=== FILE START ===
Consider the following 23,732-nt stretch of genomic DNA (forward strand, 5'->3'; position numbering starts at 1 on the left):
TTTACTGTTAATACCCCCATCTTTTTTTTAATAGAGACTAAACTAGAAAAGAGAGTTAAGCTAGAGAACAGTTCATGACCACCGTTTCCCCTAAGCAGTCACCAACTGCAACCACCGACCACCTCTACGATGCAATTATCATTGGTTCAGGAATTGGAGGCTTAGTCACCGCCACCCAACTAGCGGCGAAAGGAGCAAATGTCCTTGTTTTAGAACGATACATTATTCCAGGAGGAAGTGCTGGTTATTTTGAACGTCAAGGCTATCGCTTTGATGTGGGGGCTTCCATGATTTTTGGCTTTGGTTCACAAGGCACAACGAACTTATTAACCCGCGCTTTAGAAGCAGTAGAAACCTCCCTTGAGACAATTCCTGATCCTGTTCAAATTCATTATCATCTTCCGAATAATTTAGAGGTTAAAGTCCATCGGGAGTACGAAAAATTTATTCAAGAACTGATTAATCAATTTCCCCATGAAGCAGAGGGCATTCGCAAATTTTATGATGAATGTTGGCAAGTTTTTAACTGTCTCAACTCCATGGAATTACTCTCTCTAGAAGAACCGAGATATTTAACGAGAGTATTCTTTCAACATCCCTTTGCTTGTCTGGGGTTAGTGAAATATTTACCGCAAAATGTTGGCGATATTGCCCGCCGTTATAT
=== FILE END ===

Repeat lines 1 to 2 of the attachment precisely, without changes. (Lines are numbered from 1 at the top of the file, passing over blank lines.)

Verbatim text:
Consider the following 23,732-nt stretch of genomic DNA (forward strand, 5'->3'; position numbering starts at 1 on the left):
TTTACTGTTAATACCCCCATCTTTTTTTTAATAGAGACTAAACTAGAAAAGAGAGTTAAGCTAGAGAACAGTTCATGACCACCGTTTCCCCTAAGCAGTCACCAACTGCAACCACCGACCACCTCTACGATGCAATTATCATTGGTTCAGGAATTGGAGGCTTAGTCACCGCCACCCAACTAGCGGCGAAAGGAGCAAATGTCCTTGTTTTAGAACGATACATTATTCCAGGAGGAAGTGCTGGTTATTTTGAACGTCAAGGCTATCGCTTTGATGTGGGGGCTTCCATGATTTTTGGCTTTGGTTCACAAGGCACAACGAACTTATTAACCCGCGCTTTAGAAGCAGTAGAAACCTCCCTTGAGACAATTCCTGATCCTGTTCAAATTCATTATCATCTTCCGAATAATTTAGAGGTTAAAGTCCATCGGGAGTACGAAAAATTTATTCAAGAACTGATTAATCAATTTCCCCATGAAGCAGAGGGCATTCGCAAATTTTATGATGAATGTTGGCAAGTTTTTAACTGTCTCAACTCCATGGAATTACTCTCTCTAGAAGAACCGAGATATTTAACGAGAGTATTCTTTCAACATCCCTTTGCTTGTCTGGGGTTAGTGAAATATTTACCGCAAAATGTTGGCGATATTGCCCGCCGTTATAT